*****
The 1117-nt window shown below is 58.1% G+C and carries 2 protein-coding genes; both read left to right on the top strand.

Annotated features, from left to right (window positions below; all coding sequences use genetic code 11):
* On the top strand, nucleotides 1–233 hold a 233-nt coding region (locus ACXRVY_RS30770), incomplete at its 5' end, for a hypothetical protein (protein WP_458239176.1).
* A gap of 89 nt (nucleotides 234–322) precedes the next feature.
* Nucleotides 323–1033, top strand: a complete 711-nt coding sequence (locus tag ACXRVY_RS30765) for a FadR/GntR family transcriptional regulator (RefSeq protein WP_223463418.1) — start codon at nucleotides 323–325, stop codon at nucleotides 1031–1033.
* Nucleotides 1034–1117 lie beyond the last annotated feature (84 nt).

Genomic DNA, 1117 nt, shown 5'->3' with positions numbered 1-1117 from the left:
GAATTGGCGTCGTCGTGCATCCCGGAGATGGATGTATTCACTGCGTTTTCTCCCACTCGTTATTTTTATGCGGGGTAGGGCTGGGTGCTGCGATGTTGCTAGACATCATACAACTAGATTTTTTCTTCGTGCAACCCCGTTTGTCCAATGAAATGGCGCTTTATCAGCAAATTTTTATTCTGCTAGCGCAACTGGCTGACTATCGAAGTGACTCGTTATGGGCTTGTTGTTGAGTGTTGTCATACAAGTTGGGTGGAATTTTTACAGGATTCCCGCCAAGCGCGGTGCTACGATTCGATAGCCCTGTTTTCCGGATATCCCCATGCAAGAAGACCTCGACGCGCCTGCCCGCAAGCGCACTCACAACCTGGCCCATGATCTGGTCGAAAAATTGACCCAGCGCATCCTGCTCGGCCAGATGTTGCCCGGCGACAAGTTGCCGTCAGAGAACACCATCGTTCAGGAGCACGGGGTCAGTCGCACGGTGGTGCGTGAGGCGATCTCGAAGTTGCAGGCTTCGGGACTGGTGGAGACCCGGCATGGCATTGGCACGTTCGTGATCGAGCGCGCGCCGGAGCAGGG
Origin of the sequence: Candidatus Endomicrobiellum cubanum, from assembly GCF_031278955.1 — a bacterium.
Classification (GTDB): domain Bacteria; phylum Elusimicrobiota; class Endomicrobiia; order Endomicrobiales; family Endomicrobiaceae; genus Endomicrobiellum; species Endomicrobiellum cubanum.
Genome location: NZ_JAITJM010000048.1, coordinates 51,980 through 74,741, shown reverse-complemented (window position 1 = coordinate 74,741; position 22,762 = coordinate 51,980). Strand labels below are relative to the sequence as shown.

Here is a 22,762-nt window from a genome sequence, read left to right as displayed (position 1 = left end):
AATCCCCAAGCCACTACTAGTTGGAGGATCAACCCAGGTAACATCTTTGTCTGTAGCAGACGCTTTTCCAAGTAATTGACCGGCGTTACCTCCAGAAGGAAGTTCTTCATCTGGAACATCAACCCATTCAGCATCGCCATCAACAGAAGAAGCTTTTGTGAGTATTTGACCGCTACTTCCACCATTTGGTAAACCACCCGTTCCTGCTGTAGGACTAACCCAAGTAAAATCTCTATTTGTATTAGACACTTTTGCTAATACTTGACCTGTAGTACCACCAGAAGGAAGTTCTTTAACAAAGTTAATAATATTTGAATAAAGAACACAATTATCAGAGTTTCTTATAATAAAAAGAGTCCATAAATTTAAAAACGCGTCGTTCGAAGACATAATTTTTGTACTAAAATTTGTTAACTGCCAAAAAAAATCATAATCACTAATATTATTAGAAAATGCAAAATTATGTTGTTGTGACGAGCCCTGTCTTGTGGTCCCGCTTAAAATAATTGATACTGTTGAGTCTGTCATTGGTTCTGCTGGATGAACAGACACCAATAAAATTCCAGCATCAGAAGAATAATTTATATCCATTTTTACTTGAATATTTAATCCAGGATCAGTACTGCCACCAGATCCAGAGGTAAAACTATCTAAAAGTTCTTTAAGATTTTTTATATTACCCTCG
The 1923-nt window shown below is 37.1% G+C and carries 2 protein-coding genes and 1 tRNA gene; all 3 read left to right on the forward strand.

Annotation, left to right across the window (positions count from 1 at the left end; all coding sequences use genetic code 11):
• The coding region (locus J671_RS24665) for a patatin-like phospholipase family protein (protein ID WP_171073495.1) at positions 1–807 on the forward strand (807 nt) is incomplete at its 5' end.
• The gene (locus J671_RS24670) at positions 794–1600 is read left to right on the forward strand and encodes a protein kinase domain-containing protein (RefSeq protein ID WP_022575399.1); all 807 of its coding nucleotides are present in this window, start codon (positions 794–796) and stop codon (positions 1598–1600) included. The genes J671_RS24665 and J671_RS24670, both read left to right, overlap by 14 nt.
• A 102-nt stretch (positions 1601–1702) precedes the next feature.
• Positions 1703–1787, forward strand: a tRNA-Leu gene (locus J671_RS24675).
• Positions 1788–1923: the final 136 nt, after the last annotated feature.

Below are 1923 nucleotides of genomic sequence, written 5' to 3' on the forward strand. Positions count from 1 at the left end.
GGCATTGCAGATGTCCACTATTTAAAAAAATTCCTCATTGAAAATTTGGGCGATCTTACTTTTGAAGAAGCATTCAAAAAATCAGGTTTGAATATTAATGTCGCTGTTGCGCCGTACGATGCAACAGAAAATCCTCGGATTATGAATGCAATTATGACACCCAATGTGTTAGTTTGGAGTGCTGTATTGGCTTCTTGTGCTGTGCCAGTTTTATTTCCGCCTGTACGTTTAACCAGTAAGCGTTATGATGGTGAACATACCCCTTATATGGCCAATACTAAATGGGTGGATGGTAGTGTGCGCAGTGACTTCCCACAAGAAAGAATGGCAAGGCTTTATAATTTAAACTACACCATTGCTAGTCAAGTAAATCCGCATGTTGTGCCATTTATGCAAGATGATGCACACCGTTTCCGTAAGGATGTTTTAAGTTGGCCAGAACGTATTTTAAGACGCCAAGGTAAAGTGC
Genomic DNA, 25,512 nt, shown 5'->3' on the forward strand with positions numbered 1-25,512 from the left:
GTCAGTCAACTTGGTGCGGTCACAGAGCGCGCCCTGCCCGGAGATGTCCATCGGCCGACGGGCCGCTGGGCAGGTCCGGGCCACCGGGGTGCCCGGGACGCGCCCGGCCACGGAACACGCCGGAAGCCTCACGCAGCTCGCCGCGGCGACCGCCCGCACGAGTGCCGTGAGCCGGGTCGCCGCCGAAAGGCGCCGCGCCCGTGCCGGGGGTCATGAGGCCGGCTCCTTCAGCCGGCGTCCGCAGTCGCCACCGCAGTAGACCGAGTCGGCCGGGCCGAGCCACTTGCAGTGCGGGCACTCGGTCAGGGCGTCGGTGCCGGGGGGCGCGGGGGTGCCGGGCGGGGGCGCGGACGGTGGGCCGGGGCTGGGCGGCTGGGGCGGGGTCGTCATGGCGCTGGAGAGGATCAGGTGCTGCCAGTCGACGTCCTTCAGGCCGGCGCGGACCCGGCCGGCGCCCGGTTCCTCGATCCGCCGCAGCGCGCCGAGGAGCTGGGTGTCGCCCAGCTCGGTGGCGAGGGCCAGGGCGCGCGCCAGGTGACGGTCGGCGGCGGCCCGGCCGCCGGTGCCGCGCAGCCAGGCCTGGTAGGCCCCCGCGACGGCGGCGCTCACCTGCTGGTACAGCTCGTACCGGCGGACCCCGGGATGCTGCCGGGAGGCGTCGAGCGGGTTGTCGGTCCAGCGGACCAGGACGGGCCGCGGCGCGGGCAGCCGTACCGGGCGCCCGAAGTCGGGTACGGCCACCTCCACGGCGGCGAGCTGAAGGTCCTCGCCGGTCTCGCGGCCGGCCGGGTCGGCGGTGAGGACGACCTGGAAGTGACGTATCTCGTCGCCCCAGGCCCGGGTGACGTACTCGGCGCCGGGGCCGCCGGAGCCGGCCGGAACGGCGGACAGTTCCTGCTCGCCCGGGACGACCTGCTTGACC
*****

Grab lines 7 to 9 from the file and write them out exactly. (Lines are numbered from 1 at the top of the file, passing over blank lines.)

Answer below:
Genomic DNA, 1117 nt, shown 5'->3' with positions numbered 1-1117 from the left:
GAATTGGCGTCGTCGTGCATCCCGGAGATGGATGTATTCACTGCGTTTTCTCCCACTCGTTATTTTTATGCGGGGTAGGGCTGGGTGCTGCGATGTTGCTAGACATCATACAACTAGATTTTTTCTTCGTGCAACCCCGTTTGTCCAATGAAATGGCGCTTTATCAGCAAATTTTTATTCTGCTAGCGCAACTGGCTGACTATCGAAGTGACTCGTTATGGGCTTGTTGTTGAGTGTTGTCATACAAGTTGGGTGGAATTTTTACAGGATTCCCGCCAAGCGCGGTGCTACGATTCGATAGCCCTGTTTTCCGGATATCCCCATGCAAGAAGACCTCGACGCGCCTGCCCGCAAGCGCACTCACAACCTGGCCCATGATCTGGTCGAAAAATTGACCCAGCGCATCCTGCTCGGCCAGATGTTGCCCGGCGACAAGTTGCCGTCAGAGAACACCATCGTTCAGGAGCACGGGGTCAGTCGCACGGTGGTGCGTGAGGCGATCTCGAAGTTGCAGGCTTCGGGACTGGTGGAGACCCGGCATGGCATTGGCACGTTCGTGATCGAGCGCGCGCCGGAGCAGGG
Origin of the sequence: Candidatus Endomicrobiellum cubanum, from assembly GCF_031278955.1 — a bacterium.